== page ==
Abstract Nonsense

Crushing one theorem at a time

Invariant Subspaces

Point of Post: In this post we’ll discuss the equivalent of section 39 in Halmos, but in more detail.



Often in mathematics it’s fruitful to take a look at a class of commonly occurring, easily dealt with set of examples to enrich the overall tapestry of one’s knowledge. Linear transformations are no-different. We’d like to study the idea now of invariant subspaces. The idea being that if T is a linear homomorphism with a non-trivial invariant subspace then T is ‘nicer’ in some sense. We make this more rigorous below.

Invariant Subspaces

In essence, an invariant subspace are precisely those subspaces of a vector space for which the restriction of an endomorphism to that subspace is an endomorphism. But, one may wonder “Why isn’t this true for any subspace? Why do we need to define a special kind of subspace?” The answer is, in a word, silly. Indeed, the ‘shortcoming’ of some subspace with respect to some endomorphism is not that the endomorphism is no longer linear, but merely that there’s no need for the endomorphism to map the subspace back into itself! I’m sure the reader can  easily come up with an endomorphism on \mathbb{C}^2 and a subspace \mathscr{M} for which \mathscr{M} is not mapped into itself by this endomorphism! Thus, for the sake of wanting to restrict endomorphisms to subspaces and still have a new endomorphism we’d like only to consider subspaces for which the endomorphism maps that subspace back into itself. We now put this more rigorously.


Let \mathscr{V} be an F-space and T\in\text{End}\left(\mathscr{V}\right).  We call \mathscr{M}\leqslant\mathscr{V} an invariant subspace of T if T\left(\mathscr{M}\right)\subseteq\mathscr{M}. We now prove what we hinted at above, namely that invariant subspaces of \mathscr{V} are precisely those for which the restriction of T is an endomorphism:

Theorem: Let \mathscr{V} be an F-space and T\in\text{End}\left(\mathscr{V}\right). Then, for \mathscr{M}\leqslant\mathscr{V}; \mathscr{M} is invariant under T if and only if T_{\mid \mathscr{M}}\in\text{End}\left(\mathscr{M}\right).

Proof: Suppose first that \mathscr{M} is invariant under T. Then, we know that T_{\mid\mathscr{M}}:\mathscr{M}\to\mathscr{M} and since trivially

T(\alpha x+\beta y)=\alpha T(x)+\beta T(y)

for all x,y\in\mathscr{M} and \alpha,\beta\in F We have that T_{\mid\mathscr{M}} \in \text{End}\left(\mathscr{M}\right).


Conversely, suppose that T_{\mid\mathscr{M}}\in\text{End}\left(\mathscr{M}\right), then by definition we have that T_{\mid\mathscr{M}}:\mathscr{M}\to\mathscr{M} so that T\left(\mathscr{M}\right)\subseteq\mathscr{M} from where the conclusion follows. \blacksquare

It turns out though that this isn’t the only interesting characterization of invariant subspaces for finite dimensional spaces. Indeed, there is a characterization via the matrix representation of the endomorphism by a suitable ordered basis. More specifically:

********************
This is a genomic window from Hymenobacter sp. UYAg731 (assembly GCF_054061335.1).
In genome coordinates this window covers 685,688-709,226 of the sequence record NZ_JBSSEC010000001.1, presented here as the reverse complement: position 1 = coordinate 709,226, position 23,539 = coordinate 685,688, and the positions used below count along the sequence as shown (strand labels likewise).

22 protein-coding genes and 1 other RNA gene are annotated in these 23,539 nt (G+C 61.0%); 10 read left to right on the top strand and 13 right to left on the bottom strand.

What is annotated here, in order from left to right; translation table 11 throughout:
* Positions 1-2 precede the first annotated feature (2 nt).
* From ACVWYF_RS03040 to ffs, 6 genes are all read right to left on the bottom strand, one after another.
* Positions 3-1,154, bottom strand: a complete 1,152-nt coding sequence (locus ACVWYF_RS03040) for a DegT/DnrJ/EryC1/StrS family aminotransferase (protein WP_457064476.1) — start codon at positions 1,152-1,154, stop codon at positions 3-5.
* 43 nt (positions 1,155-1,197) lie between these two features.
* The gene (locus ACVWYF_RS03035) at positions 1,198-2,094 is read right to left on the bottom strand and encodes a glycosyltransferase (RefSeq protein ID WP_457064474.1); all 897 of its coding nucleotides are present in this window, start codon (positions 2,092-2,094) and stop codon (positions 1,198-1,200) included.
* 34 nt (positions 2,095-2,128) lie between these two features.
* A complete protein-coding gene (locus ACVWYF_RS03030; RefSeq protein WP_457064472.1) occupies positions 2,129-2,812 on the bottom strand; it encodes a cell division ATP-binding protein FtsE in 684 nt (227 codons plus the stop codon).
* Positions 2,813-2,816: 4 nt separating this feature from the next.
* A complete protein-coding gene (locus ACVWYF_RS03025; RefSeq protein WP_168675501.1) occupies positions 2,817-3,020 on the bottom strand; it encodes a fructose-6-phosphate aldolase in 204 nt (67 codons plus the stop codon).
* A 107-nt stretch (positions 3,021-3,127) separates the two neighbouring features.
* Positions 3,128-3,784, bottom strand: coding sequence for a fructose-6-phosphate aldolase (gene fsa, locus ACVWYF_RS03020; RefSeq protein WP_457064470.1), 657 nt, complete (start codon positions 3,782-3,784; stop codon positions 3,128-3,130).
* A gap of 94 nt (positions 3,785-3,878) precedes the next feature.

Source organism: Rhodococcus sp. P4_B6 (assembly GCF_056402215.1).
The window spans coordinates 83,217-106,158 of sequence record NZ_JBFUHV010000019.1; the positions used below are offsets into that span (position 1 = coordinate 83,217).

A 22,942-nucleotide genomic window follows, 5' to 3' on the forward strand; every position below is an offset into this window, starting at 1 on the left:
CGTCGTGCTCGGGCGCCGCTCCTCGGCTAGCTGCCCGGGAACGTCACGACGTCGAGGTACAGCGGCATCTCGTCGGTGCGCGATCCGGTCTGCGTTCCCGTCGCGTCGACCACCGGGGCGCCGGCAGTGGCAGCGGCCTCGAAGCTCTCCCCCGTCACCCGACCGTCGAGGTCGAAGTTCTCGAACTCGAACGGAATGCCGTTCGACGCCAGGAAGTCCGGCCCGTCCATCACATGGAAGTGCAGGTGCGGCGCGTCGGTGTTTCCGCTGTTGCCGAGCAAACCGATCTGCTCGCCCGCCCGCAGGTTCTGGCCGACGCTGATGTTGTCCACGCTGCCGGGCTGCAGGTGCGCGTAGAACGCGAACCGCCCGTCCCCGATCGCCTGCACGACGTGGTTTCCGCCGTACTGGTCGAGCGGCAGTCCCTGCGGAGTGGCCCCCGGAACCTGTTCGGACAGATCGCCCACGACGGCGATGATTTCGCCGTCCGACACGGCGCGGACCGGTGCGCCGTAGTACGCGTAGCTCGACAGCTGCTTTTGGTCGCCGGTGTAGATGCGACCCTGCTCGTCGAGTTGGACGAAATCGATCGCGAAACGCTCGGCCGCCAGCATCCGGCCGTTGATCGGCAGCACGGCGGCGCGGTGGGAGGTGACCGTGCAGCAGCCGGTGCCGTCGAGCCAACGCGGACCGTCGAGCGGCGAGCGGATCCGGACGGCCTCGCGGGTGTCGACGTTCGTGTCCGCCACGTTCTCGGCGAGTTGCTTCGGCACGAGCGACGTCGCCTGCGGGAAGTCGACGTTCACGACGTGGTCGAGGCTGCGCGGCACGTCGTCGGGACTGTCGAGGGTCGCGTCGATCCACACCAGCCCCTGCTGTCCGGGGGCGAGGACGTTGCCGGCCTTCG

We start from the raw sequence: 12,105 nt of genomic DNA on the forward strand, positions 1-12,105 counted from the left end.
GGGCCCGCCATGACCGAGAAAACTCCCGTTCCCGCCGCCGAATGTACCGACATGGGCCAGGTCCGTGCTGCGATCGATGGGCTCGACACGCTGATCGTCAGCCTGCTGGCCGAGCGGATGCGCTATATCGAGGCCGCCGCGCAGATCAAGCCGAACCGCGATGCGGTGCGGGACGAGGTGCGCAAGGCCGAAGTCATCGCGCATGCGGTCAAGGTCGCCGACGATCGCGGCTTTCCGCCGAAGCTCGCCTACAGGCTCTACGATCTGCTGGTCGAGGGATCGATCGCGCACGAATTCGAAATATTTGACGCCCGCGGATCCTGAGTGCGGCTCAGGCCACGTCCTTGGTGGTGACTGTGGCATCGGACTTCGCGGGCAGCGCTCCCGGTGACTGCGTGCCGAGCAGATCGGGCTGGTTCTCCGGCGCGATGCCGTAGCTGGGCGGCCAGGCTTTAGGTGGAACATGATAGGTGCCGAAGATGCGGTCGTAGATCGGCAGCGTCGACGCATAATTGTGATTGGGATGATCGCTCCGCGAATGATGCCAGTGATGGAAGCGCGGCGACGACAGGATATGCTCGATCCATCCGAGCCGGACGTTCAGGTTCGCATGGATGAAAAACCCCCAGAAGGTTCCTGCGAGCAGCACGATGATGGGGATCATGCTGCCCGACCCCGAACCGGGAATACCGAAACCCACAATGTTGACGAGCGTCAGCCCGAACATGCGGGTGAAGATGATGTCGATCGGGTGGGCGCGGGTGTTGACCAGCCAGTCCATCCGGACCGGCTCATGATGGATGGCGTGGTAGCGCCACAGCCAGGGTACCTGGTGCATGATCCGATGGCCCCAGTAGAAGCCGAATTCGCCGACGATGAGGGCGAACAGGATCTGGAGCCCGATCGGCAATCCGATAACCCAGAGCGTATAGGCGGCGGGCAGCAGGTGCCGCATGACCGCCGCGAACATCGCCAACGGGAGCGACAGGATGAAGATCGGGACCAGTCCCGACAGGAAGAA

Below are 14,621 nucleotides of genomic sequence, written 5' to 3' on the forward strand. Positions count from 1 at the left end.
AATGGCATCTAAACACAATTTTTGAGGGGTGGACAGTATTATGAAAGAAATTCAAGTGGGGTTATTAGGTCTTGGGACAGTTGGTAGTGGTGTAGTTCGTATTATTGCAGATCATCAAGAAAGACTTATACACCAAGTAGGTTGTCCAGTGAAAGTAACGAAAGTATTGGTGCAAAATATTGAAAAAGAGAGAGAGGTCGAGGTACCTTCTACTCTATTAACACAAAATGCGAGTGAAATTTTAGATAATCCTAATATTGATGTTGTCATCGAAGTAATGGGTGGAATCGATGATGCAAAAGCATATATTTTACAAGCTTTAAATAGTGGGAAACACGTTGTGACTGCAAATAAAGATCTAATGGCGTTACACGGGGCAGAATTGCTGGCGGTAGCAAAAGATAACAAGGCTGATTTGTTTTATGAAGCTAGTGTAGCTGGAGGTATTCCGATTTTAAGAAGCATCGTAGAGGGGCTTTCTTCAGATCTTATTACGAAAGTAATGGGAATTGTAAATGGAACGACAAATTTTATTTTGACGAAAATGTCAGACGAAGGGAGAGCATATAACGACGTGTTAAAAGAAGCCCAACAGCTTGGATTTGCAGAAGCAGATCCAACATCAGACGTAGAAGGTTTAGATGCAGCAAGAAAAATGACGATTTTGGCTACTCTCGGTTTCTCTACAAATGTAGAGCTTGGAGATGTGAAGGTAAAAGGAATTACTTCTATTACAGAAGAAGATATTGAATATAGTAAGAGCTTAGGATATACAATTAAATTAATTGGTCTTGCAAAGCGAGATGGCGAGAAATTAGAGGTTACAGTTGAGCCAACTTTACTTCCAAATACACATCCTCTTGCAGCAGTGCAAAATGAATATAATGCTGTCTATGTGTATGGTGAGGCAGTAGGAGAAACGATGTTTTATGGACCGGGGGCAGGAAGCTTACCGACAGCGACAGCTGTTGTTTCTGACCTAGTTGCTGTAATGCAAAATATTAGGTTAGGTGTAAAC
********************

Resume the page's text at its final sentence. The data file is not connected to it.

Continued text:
Theorem: Let \mathscr{V} be an n-dimensional F-space, \mathscr{M}\leqslant \mathscr{V}, and T\in\text{End}\left(\mathscr{V}\right). Then, if \mathcal{B}=(x_1,\cdots,x_m,x_{m+1},\cdots,x_n) is an ordered basis for \mathscr{V} such that \{x_1,\cdots,x_m\} is a basis for \mathscr{M} ;then \mathscr{M} is invariant under T if and only if

\left[T\right]_{\mathcal{B}}=\left(\begin{array}{c|c}A & B\\ \hline 0 & C\end{array}\right)

where the size of the zero matrix is (n-m)\times m.

Proof: Suppose first that \mathscr{M} is invariant under T. We note then that


\displaystyle T(x_j)=\sum_{i=1}^{m}\alpha_{i,j}x_i for j\in[m]. In particular, \alpha_{i,j}=0 for i\in\{m+1,\cdots,n\} and j\in[m]. Thus, we see that


\displaystyle [T]_{\mathcal{B}}=\left(\begin{array}{ccc|ccc}\alpha_{1,1} & \cdots & \alpha_{1,m} & \alpha_{1,m+1} & \cdots & \alpha_{1,n}\\ \vdots & \ddots & \vdots & \vdots & \ddots & \vdots\\ \alpha_{m,1} & \cdots & \alpha_{m,m} & \alpha_{m,m+1}& \cdots & \alpha_{m,n}\\ \hline 0 & \cdots & 0 & \alpha_{m+1,m+1} & \cdots & \alpha_{m+1,n}\\ \vdots & \ddots & \vdots & \vdots & \ddots & \vdots\\ 0 & \cdots & 0 & \alpha_{n,m+1} & \cdots & \alpha_{n,n}\end{array}\right)


from where the conclusion follows by noticing that the lower left-hand block of zeros is of size (n-m)\times m.


Conversely, suppose that

\displaystyle \left[T\right]_{\mathcal{B}}=\left(\begin{array}{c|c}A & B\\ \hline 0 & C\end{array}\right)


where the size of the zero block is (n-m)\times m. We see then that for j\in[m] we have that \alpha_{i,j}=0,\text{ }i=m+1,\cdots,n in other words for each x_j,\text{ }j\in[m] we have that

\displaystyle T(x_j)=\sum_{i=1}^{m}\alpha_{i,j}x_i

namely, T(x_j)\in\mathscr{M}. It follows T(\{x_1,\cdots,x_m\})\subseteq\mathscr{M}. But since \mathscr{M} this evidently implies that


\displaystyle \mathscr{M}\supseteq \text{span }T(\{x_1,\cdots,x_m\})=T\left(\text{span }\{x_1,\cdots,x_m\}\right)=T\left(\mathscr{M}\right)


from where it follows that \mathscr{M} is invariant under T. \blacksquare


Remark: The second part of the above theorem should really be stated as \alpha_{i,j}=0 for i=m+1,\cdots,n and j\in[m]. But, the matrix representation really drives it home.



1. Halmos, Paul R.  Finite-dimensional Vector Spaces,. New York: Springer-Verlag, 1974. Print


December 20, 2010 - Posted by | Algebra, Halmos, Linear Algebra, Uncategorized | ,


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